She threw scissors across the room and barked at Cheryl to pick them up. She framed the young nurse for an egregious medical error involving a patient in their maternity ward. For an entire year - Cheryl's first out of school - she verbally abused her in front of patients, who themselves feared this woman's wrath.
"I actually had no confidence left, I thought I would have to try another job. On my last day of work, I didn't even think I could take a blood pressure. [She]questioned everything I did."
This senior nurse was Cheryl's workplace bully and a recurring nightmare for the Calgarian, who did not want her last name used for fear of reprisal. While that was 36 years ago, the experience is seared in her mind as a reminder to refuse to be pushed around. But even recently, a colleague yelled at Cheryl in the hallway after she disagreed with how she was handling an issue.
"I said, 'I don't receive this. We have to agree to disagree. This is how I see it, this is how you see it.' She ended the conversation, but she's left me alone."
Workplaces fraught with uncertainty are giving rise to office bullying. The antagonistic behaviour is becoming more commonplace, experts say, as the recession puts employees in survival mode - and contrary to macho stereotypes, some of the biggest workplace bullies are women.
A 2007 survey conducted by the Workplace Bullying Institute, an U.S. advocacy group, and polling company Zogby, found that female bullies target other women 71 per cent of the time.
Women make up 40 per cent of workplace bullies and 57 per cent of targets.
Just like Meryl Streep's horrendous character in The Devil Wears Prada , the bullying woman often holds the power or at least some of it.
"Women are targeted because they're easier targets [for female bullies]" says Erica Pinsky, a Vancouver consultant who works with organizations to form anti-bullying and harassment policies. "And they're easier targets because they won't stand up for themselves. You know 'pick on someone your own size?' It's pick on someone your own sex."
It's mostly mid-level female managers or employees baring their fangs, says Nan Mooney, journalist and author of I Can't Believe She Did That: Why Women Betray Other Women at Work .
"We can feel there's a possibility we could lose our jobs if we cut another woman slack. We can also feel threatened by an ambitious, intelligent woman coming up from beneath us and want to knock her down and keep her in her place."
That threat is fuelled by insecurity, which women tend to feel more than men do, Ms. Mooney adds. And with good reason - their jobs are often less secure.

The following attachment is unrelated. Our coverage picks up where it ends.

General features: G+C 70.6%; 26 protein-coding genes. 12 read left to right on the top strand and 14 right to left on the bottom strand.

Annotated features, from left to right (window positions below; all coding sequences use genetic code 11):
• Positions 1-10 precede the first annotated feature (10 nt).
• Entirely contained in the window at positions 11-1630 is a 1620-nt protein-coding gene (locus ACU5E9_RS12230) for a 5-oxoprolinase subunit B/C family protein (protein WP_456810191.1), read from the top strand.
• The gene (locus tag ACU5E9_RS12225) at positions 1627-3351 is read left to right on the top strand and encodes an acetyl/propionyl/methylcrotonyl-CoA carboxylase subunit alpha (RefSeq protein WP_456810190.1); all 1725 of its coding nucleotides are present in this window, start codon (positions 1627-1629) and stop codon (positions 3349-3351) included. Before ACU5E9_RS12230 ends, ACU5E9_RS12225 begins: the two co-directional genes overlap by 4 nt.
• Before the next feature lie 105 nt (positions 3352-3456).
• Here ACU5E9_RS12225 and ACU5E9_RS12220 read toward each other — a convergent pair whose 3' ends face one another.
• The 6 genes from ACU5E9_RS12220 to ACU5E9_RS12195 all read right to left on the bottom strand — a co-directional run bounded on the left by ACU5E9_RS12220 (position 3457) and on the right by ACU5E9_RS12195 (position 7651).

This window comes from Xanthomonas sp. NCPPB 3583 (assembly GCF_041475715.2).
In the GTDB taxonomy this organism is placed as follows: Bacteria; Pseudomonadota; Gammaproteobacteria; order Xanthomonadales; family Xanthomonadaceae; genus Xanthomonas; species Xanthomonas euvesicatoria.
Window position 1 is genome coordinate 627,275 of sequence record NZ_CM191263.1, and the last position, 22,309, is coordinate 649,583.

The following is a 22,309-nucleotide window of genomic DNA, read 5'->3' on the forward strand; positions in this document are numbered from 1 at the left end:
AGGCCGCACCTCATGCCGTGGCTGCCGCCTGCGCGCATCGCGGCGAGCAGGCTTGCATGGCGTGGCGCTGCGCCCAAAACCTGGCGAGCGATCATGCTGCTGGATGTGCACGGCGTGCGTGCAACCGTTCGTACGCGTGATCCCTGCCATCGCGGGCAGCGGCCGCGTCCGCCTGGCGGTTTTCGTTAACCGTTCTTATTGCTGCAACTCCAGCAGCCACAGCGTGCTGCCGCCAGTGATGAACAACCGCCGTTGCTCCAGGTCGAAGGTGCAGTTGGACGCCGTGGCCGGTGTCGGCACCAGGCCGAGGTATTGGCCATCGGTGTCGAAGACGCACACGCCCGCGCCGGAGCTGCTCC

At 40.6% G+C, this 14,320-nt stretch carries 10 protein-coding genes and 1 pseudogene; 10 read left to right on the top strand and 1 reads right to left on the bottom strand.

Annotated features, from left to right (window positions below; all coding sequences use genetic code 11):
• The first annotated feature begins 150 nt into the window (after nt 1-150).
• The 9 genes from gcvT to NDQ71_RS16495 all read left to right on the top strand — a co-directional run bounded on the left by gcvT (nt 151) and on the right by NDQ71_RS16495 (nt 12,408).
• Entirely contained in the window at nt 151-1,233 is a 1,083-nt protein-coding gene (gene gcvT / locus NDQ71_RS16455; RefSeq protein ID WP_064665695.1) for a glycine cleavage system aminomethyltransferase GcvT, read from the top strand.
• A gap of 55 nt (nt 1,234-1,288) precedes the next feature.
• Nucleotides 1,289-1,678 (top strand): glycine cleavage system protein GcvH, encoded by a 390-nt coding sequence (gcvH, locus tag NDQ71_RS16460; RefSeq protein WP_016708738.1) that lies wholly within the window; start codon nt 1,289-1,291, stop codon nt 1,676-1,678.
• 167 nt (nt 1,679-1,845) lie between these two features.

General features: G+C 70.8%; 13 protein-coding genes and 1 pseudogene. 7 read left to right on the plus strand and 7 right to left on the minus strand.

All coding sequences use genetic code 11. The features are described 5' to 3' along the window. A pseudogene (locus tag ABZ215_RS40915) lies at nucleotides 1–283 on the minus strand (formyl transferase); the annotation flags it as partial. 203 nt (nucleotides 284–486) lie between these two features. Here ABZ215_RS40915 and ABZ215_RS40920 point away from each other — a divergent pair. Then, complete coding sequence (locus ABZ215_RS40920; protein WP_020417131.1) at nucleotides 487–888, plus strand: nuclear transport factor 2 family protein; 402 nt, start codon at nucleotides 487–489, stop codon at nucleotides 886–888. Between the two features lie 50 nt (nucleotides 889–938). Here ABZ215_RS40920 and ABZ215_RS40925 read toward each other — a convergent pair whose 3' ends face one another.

"Women tend to be paid less, there are glass ceilings that are slightly porous, but still exist. … Women are dealing with issues of taking care of families, maternity leaves. Trying to balance all these things creates a great deal of tension," she says.
But if gals are all facing the same career challenges, why lash out at another woman?
"I wish we could think more of that sensibility that we are in this together and it doesn't necessarily help you to hurt other women," Ms. Mooney says. "But a lot of times we're in a position where we can take it out on other women, and we can't take it out on our male boss or even a male underling who may become our boss."
Women are more trusting and likely to share personal information at work, offering ammunition for a potential bully, she says.
Women have been socialized to play nice and many dodge conflict, Ms. Pinsky says.
"I hear from women, 'I hate confrontation, I hate confrontation.' The idea is any time you give people feedback, it's confrontation and we need to change that," she says. The change can come by developing a culture where the bullied victim can go multiple places for help - not just to the boss, who may be the bully.
But female bullies can be subtle and craftier than their male counterparts, says Marilyn Noble, who researches workplace bullying at the University of New Brunswick.
"Women tend to use relational aggression. It's verbal, psychological, emotional bullying. People don't recognize it - it's covert, it's harder to pin down and to prove," she says.
There's also a lot of reputation smearing, and female bullies often manipulate others into joining them, says Diane Rodgers, co-ordinator for the Bully Within, a B.C. group of professionals who have organized to fight workplace bullying. The consequences can be dire.
One woman Ms. Rodgers knows was hounded by a female colleague who would phone her up and berate her for not tying up loose ends before taking a sick leave for cancer treatments. Some female bullies pretend to be a woman's friend only to spread lies that turn others against her. Some are driven out of their jobs and battle post-traumatic stress disorder.
To Cheryl, there's just one catalyst for workplace shove-arounds.
"Stress. I think people are stressed. I think involved in it is all of our personality traits. Sometimes it's an ego thing, like 'I think I'm right,'" she says. But she also sees it getting better. Nurses like herself are vowing to guard young colleagues from the abuse with which she was initiated into the profession.
"I determined it would never happen. Nursing used to have a saying, 'They eat their young,'" she says. "I say help them be the best they can be."